In a study of self-reported levels of physical activity and depression in 2152 women and men from south-eastern Australia, the researchers found that those reporting low physical activity levels as a child were 35 per cent more likely to report depression in adulthood compared to those reporting higher levels of physical activity in childhood. This association was apparent even after taking adult physical activity levels into account.
“The results of our study suggest that physical activity may protect against the development of depression and supports the encouragement of regular physical activity in children,” Dr Jacka said.
“Childhood is a period of rapid brain development and physical activity in early life may have beneficial effects on the developing brain through its impact on important brain proteins and oxidative stress.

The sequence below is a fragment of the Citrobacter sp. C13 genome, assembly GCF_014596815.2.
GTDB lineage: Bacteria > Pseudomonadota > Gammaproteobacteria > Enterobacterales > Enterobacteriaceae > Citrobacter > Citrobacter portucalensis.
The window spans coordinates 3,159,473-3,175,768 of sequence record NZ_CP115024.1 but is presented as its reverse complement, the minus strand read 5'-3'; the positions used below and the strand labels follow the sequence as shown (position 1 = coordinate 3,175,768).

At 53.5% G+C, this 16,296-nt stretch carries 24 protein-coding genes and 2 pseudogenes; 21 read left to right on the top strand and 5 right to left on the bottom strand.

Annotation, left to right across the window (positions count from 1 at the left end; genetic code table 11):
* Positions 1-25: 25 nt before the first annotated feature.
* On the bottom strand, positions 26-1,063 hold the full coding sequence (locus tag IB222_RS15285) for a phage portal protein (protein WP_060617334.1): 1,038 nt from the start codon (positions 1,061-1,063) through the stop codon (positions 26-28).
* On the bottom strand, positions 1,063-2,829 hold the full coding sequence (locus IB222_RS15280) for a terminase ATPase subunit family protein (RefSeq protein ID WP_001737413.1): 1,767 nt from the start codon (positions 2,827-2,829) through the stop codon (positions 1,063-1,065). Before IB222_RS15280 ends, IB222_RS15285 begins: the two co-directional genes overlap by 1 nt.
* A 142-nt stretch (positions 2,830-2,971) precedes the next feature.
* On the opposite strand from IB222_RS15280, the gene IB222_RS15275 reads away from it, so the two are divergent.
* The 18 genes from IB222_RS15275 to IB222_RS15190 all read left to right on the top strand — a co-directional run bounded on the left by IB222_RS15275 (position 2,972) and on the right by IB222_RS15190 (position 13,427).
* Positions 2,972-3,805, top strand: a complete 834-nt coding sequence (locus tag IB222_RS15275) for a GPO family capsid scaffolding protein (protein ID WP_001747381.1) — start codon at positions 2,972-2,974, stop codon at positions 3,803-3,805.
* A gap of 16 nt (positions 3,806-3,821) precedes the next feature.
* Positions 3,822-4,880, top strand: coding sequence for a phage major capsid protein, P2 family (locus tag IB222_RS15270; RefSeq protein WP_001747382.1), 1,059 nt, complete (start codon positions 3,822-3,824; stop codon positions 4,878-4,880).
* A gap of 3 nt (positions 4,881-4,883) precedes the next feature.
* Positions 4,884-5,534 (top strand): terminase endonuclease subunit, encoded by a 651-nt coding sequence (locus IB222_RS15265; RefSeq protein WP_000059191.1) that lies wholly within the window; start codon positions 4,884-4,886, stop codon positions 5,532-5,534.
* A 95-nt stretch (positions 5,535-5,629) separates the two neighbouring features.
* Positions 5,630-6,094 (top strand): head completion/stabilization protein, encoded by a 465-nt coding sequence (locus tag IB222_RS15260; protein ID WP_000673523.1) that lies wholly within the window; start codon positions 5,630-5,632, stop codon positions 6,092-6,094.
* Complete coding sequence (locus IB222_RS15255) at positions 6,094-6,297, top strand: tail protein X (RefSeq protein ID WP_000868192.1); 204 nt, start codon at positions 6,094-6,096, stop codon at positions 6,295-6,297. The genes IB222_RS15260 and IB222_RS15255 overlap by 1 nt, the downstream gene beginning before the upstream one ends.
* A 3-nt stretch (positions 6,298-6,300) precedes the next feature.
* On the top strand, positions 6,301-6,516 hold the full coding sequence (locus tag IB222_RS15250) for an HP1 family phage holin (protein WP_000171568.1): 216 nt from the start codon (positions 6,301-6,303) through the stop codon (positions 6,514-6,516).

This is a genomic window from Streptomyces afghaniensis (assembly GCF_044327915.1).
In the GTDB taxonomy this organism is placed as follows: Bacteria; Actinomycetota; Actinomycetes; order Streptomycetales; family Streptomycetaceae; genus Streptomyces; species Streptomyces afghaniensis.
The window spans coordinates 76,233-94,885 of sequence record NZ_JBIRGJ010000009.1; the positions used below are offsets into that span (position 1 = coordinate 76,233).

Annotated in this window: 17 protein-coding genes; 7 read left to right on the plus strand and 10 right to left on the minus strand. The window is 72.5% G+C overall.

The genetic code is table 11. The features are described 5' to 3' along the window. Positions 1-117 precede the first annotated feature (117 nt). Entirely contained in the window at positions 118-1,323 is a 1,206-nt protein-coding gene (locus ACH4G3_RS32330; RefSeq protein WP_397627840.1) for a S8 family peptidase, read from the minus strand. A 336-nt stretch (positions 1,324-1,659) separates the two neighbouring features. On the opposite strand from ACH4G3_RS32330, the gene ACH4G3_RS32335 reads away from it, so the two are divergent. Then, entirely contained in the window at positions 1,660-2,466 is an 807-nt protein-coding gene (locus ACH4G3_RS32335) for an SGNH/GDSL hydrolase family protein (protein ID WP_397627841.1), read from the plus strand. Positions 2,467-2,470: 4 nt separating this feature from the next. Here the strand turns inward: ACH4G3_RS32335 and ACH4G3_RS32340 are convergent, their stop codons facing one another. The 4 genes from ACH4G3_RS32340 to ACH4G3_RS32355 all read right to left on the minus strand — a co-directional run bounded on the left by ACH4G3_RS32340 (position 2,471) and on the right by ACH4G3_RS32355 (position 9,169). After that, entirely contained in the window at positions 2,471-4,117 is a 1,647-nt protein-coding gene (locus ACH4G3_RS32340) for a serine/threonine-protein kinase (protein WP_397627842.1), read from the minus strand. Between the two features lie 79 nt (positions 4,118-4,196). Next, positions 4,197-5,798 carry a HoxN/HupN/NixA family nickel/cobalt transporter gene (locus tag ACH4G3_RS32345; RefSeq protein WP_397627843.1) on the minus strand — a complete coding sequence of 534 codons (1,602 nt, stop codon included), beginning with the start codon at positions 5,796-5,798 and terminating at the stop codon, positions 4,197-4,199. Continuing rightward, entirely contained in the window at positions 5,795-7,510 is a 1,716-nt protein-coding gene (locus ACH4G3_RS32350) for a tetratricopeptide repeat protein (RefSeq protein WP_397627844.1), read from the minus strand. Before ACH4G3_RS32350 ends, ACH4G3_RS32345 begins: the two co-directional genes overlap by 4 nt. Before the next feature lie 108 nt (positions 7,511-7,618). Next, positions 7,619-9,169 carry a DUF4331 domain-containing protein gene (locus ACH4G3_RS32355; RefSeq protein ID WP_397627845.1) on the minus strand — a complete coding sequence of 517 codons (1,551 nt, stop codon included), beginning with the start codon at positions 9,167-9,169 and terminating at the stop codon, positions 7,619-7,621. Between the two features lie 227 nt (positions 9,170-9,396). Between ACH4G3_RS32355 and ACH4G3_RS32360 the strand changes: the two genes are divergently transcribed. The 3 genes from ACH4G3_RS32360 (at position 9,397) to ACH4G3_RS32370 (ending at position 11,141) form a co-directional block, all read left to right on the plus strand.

“Involvement in sport is also known to influence the development of important coping and stress management skills in children and adolescents and has been shown to be associated with greater emotional wellbeing in adolescents.
“Conversely, low levels of physical activity are linked with lower levels of social support in young adults which may influence risk factors for depression over one’s life.”
The results of the study, Lower levels of physical activity in childhood associated with adult depression, are published in the May issue of The Journal of Science and Medicine in Sport published by Sports Medicine Australia.
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